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Anglers concerned at light sentence for Newlyn commercial fishermen

Jun 22,2009 SACN



Angling Trust Media Release

For immediate release
June 22nd 2009
Angling Trust, the voice of angling  
 
  Anglers concerned at light sentence for Newlyn commercial fishermen

The Angling Trust has reacted with dismay to the judgement passed by Judge Phillip Wassal when he gave a two-year conditional discharge instead of a fine to Newlyn-based W Stevenson and Sons at Exeter Crown Court . The company was convicted on eight charges of dealing in “black fish” . This involves putting fish which are subject to quota through the books as other species of fish which are not subject to quota. It pled guilty to another 37 charges.

In respect of this judgement our impression from previous cases is that a conditional discharge is in reality identified as a let off. In the past eighteen months the MFA has had 22 major prosecutions in respect of the same or similar breaches of the regulations. These have resulted in fines totalling £22.63 million. This averages £1 million per prosecution in fines alone. This only compounds the decision in the Newlyn case and indicates the degree that the regulations are being abused. This systemic abuse comes at a time when European fish stocks are at an all time low and the sustainability is in serious question. The implications of this recent judgement are far reaching and in effect give commercial fishermen the impression that they can now break fishing regulations in the knowledge that they will not face serious sanctions.

We feel strongly that this endangers the interests of fish stocks and the future of recreational and commercial fishing in the UK.

The commercial fishing industry is in receipt of in excess of £100milion in EU and Government grants. This consists of grants for research and decommissioning vessels etc. In fact the Stevensons recently received £92K for decommissioning two vessels. On the other hand the rereational sea angling sector contributes £538 million to the economy and supports 19,000 jobs but get no grants or financial support from the EU or Government.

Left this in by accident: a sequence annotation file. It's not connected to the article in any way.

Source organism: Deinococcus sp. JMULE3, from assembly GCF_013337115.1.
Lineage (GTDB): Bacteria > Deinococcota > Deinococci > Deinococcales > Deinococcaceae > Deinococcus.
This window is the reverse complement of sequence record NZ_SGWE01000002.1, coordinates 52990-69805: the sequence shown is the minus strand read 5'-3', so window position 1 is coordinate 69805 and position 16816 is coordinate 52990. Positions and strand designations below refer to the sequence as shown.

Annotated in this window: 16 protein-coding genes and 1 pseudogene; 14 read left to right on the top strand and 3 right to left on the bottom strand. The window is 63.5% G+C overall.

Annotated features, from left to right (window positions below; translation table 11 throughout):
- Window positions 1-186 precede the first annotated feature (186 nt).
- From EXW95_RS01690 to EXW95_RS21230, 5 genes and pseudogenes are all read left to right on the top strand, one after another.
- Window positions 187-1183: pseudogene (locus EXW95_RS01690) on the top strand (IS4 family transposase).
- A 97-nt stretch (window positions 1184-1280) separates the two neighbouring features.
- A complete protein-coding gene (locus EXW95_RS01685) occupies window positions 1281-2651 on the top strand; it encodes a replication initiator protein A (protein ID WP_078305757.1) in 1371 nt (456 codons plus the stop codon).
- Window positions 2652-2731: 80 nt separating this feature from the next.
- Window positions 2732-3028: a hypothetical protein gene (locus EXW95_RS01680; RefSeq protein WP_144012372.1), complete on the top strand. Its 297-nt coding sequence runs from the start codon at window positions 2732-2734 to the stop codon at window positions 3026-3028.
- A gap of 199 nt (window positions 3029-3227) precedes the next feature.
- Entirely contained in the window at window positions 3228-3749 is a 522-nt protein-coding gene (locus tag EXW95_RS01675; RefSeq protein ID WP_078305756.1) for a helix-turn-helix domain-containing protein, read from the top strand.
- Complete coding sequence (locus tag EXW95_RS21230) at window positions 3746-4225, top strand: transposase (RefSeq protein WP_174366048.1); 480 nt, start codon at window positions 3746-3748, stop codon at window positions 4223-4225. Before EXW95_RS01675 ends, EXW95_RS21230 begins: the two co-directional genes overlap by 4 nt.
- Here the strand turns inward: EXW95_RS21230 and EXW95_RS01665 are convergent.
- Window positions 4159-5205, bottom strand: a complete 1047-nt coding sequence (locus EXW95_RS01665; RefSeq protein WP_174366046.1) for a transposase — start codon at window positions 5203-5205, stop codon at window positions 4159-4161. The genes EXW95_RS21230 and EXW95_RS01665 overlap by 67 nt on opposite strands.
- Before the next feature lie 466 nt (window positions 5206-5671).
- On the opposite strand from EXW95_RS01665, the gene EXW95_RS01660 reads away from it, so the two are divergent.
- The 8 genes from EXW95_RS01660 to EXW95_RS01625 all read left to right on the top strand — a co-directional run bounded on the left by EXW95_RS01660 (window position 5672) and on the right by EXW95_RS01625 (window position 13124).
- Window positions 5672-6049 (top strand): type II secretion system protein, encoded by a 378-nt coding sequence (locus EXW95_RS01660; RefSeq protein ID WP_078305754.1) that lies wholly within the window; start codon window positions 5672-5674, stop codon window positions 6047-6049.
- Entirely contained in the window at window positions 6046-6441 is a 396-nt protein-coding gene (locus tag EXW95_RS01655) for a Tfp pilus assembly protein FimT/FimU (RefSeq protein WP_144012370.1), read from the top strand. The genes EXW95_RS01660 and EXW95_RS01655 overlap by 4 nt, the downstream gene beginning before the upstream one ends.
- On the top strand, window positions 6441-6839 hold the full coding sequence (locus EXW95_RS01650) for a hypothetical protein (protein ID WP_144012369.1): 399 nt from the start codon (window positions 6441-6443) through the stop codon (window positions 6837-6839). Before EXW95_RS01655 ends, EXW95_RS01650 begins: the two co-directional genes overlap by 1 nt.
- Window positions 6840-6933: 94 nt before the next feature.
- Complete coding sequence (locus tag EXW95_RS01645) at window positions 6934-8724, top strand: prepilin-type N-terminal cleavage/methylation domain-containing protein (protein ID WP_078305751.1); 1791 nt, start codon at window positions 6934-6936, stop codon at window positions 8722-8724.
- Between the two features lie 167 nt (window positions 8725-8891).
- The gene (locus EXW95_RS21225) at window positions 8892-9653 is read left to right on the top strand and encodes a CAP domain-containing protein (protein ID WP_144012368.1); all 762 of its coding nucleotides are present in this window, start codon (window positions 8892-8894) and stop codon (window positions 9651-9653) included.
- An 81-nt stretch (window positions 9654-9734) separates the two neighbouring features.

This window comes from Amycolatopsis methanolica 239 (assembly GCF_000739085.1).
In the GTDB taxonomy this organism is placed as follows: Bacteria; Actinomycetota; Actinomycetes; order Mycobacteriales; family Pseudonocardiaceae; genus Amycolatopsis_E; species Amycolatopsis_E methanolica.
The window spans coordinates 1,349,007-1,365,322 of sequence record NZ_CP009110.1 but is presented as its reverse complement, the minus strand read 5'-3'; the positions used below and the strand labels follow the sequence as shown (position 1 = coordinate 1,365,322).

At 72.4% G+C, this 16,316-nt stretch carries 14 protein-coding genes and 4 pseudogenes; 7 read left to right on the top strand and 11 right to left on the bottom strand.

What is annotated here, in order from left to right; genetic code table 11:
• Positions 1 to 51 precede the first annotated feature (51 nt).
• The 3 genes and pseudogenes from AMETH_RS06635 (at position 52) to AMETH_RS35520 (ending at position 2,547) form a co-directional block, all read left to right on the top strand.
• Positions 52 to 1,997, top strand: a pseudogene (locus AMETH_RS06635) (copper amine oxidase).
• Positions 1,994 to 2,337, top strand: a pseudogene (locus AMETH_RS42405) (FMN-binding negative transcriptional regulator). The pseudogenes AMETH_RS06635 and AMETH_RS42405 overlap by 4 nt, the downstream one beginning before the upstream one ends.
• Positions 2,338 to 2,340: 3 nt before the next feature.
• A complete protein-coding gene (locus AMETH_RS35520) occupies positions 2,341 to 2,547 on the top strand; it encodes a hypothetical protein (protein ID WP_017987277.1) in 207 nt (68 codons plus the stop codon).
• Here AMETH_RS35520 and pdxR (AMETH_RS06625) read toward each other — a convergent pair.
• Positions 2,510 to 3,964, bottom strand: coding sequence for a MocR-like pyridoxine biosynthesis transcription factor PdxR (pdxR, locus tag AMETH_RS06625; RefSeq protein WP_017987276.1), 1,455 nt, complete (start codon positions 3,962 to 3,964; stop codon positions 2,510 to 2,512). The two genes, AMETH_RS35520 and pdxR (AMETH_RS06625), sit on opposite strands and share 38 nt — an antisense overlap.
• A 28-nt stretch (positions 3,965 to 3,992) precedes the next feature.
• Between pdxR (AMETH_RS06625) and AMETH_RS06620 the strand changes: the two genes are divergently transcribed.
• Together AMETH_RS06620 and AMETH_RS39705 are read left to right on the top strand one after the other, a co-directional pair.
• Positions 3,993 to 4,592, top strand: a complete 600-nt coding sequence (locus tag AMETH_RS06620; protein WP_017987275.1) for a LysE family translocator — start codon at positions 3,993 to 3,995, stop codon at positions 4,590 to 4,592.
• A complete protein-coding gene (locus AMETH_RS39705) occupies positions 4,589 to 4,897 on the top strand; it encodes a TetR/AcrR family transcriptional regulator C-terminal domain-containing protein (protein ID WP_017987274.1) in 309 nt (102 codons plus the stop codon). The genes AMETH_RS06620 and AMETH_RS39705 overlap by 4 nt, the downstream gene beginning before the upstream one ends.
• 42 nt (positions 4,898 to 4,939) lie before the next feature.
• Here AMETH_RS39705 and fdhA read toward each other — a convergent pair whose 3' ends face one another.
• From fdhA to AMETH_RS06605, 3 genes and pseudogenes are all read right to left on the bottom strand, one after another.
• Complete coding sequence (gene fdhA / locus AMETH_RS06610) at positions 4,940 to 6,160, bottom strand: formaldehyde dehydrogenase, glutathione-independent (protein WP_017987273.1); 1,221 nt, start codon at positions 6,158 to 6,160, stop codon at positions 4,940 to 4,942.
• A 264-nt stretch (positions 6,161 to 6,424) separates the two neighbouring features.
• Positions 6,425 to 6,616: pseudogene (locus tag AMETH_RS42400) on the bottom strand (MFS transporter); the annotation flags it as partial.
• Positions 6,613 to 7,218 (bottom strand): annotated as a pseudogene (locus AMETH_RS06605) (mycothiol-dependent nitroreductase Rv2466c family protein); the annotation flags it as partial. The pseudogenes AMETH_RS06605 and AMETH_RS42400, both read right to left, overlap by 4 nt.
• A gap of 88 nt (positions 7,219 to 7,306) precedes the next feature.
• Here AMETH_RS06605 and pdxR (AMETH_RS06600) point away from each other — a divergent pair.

Recreational sea angling is a sustainable way of catching fish, as it does not involve trawling which kills undersized fish and can damage the sea bed so much that the whole ecosystem’s productivity is destroyed. Only fish which are required for personal consumption are taken by recreational anglers. The commercial fishing has made some progress to improve its environmental performance, but there is still widespread damage being caused and illegal fishing is common.

We would recommend that all anglers ��" Trust members or not ��" should write to Marine and Fisheries Agency's Chief Executive, Nigel Gooding and urge MFA to lodge an appeal as soon as possible so the case can be reviewed.

Details of how to do this and a sample letter to use will be available on our web site shortly - www.anglingtrust.net.

Western Morning News



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